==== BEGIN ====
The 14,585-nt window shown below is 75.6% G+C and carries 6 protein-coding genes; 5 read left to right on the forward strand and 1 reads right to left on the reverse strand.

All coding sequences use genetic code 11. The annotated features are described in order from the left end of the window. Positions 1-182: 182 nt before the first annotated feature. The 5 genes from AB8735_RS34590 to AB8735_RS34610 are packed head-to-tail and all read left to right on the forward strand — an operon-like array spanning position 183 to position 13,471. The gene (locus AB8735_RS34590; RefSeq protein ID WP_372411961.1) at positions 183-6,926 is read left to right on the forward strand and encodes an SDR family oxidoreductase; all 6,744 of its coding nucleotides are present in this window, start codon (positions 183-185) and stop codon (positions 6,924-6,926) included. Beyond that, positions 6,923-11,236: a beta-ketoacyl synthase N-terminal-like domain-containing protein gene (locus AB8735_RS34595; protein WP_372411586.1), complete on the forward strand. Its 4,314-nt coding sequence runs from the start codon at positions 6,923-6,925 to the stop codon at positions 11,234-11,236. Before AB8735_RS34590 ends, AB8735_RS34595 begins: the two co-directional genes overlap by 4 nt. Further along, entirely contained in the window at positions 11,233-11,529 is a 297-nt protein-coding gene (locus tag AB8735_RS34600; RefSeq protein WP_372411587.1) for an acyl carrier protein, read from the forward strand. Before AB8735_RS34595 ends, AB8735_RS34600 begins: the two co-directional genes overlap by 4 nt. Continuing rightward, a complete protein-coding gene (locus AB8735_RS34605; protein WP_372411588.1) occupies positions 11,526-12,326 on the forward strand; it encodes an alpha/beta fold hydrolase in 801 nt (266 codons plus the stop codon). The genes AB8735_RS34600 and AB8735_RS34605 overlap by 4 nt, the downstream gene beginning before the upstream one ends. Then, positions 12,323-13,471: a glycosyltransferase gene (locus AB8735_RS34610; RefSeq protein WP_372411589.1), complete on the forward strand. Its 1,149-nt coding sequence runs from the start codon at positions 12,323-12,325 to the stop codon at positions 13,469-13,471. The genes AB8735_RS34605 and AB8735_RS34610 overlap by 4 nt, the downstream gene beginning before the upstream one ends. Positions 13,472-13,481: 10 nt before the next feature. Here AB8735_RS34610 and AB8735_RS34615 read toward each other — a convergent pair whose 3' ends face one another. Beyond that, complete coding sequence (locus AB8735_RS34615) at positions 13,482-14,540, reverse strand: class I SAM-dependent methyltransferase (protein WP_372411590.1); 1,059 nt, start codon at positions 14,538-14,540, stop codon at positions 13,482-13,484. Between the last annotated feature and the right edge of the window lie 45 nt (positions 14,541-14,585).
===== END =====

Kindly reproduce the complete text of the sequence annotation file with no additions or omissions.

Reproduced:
The 14,585-nt window shown below is 75.6% G+C and carries 6 protein-coding genes; 5 read left to right on the forward strand and 1 reads right to left on the reverse strand.

All coding sequences use genetic code 11. The annotated features are described in order from the left end of the window. Positions 1-182: 182 nt before the first annotated feature. The 5 genes from AB8735_RS34590 to AB8735_RS34610 are packed head-to-tail and all read left to right on the forward strand — an operon-like array spanning position 183 to position 13,471. The gene (locus AB8735_RS34590; RefSeq protein ID WP_372411961.1) at positions 183-6,926 is read left to right on the forward strand and encodes an SDR family oxidoreductase; all 6,744 of its coding nucleotides are present in this window, start codon (positions 183-185) and stop codon (positions 6,924-6,926) included. Beyond that, positions 6,923-11,236: a beta-ketoacyl synthase N-terminal-like domain-containing protein gene (locus AB8735_RS34595; protein WP_372411586.1), complete on the forward strand. Its 4,314-nt coding sequence runs from the start codon at positions 6,923-6,925 to the stop codon at positions 11,234-11,236. Before AB8735_RS34590 ends, AB8735_RS34595 begins: the two co-directional genes overlap by 4 nt. Further along, entirely contained in the window at positions 11,233-11,529 is a 297-nt protein-coding gene (locus tag AB8735_RS34600; RefSeq protein WP_372411587.1) for an acyl carrier protein, read from the forward strand. Before AB8735_RS34595 ends, AB8735_RS34600 begins: the two co-directional genes overlap by 4 nt. Continuing rightward, a complete protein-coding gene (locus AB8735_RS34605; protein WP_372411588.1) occupies positions 11,526-12,326 on the forward strand; it encodes an alpha/beta fold hydrolase in 801 nt (266 codons plus the stop codon). The genes AB8735_RS34600 and AB8735_RS34605 overlap by 4 nt, the downstream gene beginning before the upstream one ends. Then, positions 12,323-13,471: a glycosyltransferase gene (locus AB8735_RS34610; RefSeq protein WP_372411589.1), complete on the forward strand. Its 1,149-nt coding sequence runs from the start codon at positions 12,323-12,325 to the stop codon at positions 13,469-13,471. The genes AB8735_RS34605 and AB8735_RS34610 overlap by 4 nt, the downstream gene beginning before the upstream one ends. Positions 13,472-13,481: 10 nt before the next feature. Here AB8735_RS34610 and AB8735_RS34615 read toward each other — a convergent pair whose 3' ends face one another. Beyond that, complete coding sequence (locus AB8735_RS34615) at positions 13,482-14,540, reverse strand: class I SAM-dependent methyltransferase (protein WP_372411590.1); 1,059 nt, start codon at positions 14,538-14,540, stop codon at positions 13,482-13,484. Between the last annotated feature and the right edge of the window lie 45 nt (positions 14,541-14,585).